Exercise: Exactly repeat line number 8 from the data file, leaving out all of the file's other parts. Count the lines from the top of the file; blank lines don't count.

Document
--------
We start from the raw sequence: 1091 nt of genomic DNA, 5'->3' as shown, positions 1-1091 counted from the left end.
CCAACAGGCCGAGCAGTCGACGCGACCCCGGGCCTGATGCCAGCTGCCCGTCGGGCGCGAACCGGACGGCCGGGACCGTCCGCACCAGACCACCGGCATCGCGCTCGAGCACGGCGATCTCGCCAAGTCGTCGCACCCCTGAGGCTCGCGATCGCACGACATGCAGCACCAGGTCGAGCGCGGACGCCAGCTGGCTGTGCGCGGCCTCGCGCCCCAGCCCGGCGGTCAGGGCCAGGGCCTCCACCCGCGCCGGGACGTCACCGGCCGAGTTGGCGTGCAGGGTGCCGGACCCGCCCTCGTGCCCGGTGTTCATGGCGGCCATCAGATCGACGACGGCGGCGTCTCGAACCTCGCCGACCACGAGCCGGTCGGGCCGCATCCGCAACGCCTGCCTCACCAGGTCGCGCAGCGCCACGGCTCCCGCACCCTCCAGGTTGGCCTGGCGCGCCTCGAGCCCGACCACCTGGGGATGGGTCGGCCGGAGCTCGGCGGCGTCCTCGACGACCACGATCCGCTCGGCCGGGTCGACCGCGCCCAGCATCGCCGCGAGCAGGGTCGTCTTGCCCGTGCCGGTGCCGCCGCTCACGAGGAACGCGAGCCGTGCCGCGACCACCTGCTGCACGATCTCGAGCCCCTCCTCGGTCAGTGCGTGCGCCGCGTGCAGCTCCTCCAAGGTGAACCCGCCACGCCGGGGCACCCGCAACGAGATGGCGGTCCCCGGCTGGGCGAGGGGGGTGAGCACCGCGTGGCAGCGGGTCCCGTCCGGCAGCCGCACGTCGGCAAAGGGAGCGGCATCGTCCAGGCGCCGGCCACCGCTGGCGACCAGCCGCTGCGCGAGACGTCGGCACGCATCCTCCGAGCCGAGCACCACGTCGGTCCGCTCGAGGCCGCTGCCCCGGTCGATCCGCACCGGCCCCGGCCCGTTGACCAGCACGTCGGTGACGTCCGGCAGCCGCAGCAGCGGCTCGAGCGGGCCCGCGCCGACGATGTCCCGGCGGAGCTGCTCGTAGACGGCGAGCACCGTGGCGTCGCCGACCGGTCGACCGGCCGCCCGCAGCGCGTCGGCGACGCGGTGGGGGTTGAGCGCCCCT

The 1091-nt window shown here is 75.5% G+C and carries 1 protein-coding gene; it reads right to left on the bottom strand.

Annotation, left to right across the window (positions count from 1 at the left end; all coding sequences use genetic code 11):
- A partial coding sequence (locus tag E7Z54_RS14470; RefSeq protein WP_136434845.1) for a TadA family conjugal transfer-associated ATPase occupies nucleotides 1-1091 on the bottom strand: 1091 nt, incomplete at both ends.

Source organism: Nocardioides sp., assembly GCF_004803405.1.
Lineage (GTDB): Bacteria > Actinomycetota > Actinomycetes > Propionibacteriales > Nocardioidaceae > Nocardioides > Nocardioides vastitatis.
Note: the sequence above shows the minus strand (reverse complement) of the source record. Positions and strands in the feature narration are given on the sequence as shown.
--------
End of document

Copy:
Note: the sequence above shows the minus strand (reverse complement) of the source record. Positions and strands in the feature narration are given on the sequence as shown.